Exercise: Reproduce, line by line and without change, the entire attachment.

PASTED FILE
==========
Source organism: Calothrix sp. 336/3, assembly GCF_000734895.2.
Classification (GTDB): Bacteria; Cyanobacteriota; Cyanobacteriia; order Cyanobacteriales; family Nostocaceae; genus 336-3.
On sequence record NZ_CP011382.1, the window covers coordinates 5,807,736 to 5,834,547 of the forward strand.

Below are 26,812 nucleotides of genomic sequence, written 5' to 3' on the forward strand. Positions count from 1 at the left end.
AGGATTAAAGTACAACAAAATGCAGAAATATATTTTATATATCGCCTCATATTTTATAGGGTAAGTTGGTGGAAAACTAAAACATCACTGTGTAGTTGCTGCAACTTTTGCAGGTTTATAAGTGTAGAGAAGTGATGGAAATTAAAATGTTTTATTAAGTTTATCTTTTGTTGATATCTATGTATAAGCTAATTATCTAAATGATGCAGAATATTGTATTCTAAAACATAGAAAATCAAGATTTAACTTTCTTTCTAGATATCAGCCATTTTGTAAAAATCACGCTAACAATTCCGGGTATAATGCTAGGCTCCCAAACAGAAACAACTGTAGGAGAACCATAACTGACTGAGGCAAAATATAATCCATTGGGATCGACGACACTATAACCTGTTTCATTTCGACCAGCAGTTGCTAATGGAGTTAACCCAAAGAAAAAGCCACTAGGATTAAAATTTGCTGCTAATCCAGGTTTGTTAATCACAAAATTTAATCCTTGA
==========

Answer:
Source organism: Calothrix sp. 336/3, assembly GCF_000734895.2.
Classification (GTDB): Bacteria; Cyanobacteriota; Cyanobacteriia; order Cyanobacteriales; family Nostocaceae; genus 336-3.
On sequence record NZ_CP011382.1, the window covers coordinates 5,807,736 to 5,834,547 of the forward strand.

Below are 26,812 nucleotides of genomic sequence, written 5' to 3' on the forward strand. Positions count from 1 at the left end.
AGGATTAAAGTACAACAAAATGCAGAAATATATTTTATATATCGCCTCATATTTTATAGGGTAAGTTGGTGGAAAACTAAAACATCACTGTGTAGTTGCTGCAACTTTTGCAGGTTTATAAGTGTAGAGAAGTGATGGAAATTAAAATGTTTTATTAAGTTTATCTTTTGTTGATATCTATGTATAAGCTAATTATCTAAATGATGCAGAATATTGTATTCTAAAACATAGAAAATCAAGATTTAACTTTCTTTCTAGATATCAGCCATTTTGTAAAAATCACGCTAACAATTCCGGGTATAATGCTAGGCTCCCAAACAGAAACAACTGTAGGAGAACCATAACTGACTGAGGCAAAATATAATCCATTGGGATCGACGACACTATAACCTGTTTCATTTCGACCAGCAGTTGCTAATGGAGTTAACCCAAAGAAAAAGCCACTAGGATTAAAATTTGCTGCTAATCCAGGTTTGTTAATCACAAAATTTAATCCTTGA